NIH Renews Grant for Critical Autism Research

A GW-based research project that aims to understand ASD diagnosis disparity received five-year renewal funding.

Kevin Pelphrey
Kevin Pelphrey, director of the GW Autism and Neurodevelopmental Disorders Institute, was awarded renewal funding by the NIH to study Autism Spectrum Disorder diagnosis disparity among boys and girls. (William Atkins/ GW Today)
September 08, 2017

A George Washington University research project aimed at understanding the different risks of Autism Spectrum Disorder (ASD) in girls and boys received five years of renewal funding this week from the National Institutes of Health (NIH).

Girls are diagnosed with ASD much less frequently than boys are. Kevin Pelphrey, director of the GW Autism and Neurodevelopmental Disorders Institute (ANDI), and a network of colleagues are working to understand why the risks are different among peers.

The NIH renewal funding for ANDI’s work came alongside eight other research grants awarded to various institutions totaling nearly $100 million over the next five years. These grants are all related to the Autism Center of Excellence (ACE), a national program that supports large research projects aimed at understanding and developing interventions for ASD.

As part of the ACE network Dr. Pelphrey and his colleagues follow children through adolescence and into adulthood to understand differences in ASD risk between boys and girls and in how they each respond to interventions. Although boys may be more at risk, the symptoms of autism materialize differently and sometimes less severely in girls, Dr. Pelphrey said. Because of these differences, many girls go undiagnosed and miss helpful treatments.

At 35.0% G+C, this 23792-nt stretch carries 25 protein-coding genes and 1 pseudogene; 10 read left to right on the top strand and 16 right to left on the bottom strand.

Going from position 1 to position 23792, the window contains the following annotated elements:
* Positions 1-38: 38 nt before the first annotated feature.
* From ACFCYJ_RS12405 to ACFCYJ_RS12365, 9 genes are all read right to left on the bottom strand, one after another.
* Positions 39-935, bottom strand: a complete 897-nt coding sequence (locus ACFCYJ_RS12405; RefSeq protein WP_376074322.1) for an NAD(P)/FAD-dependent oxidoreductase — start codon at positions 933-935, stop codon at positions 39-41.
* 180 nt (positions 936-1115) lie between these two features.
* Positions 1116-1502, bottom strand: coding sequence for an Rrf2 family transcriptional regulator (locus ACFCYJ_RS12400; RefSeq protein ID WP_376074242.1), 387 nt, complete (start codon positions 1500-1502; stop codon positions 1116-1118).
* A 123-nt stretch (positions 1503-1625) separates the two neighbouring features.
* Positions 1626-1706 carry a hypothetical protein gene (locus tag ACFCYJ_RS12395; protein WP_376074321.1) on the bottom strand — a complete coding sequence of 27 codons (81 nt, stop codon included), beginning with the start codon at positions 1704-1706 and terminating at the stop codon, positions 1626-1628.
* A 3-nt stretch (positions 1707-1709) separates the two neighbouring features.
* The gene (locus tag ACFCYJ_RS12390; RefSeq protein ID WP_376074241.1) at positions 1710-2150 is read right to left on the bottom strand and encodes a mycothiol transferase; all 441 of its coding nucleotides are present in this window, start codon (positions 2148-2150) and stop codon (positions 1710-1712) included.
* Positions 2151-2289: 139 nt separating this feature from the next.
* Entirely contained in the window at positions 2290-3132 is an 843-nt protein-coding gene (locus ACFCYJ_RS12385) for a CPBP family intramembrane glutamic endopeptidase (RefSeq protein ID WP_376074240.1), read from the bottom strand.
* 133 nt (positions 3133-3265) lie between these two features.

Network researchers used the previous award to recruit a large sample of girls and boys with ASD and their unaffected siblings, chronicling their genetic makeup, brain systems and behavioral characteristics, Dr. Pelphrey said. They will now follow these individuals through adolescence and into adulthood, generating “brain signatures” of autism risk and resilience specific to boys and girls.

The team will also extend their work through collaboration with Children's National Health System and self-advocates with ASD to understand how well their findings reflect real-life experiences. Together, they aim to uncover information that will help men and women living with ASD better manage the transition to adulthood.

The ACE program was created in 2007 from the consolidation of previous programs. Grants have been awarded every five years, and 2017 marks the third cycle of ACE grants. Dr. Pelphrey first received part of the grant funding in 2012 before coming to GW.

Since then, Dr. Pelphrey—along with collaborators at Harvard University, Seattle Children’s Hospital, the University of California-Los Angeles, the University of Southern California and Yale University—has been building what the team of researchers is calling an unparalleled study sample: 250 girls with autism and 250 boys, 100 each of sisters and brothers of people with autism, and 100 each of typically developing girls and boys, all within the range of 6 to 17 years old.

Some of this work is done at Dr. Pelphrey’s lab in Monroe Hall, where he and other members of the ANDI team meet with children and families. GW is also expanding facilities for autism research on the Virginia Science and Technology Campus.

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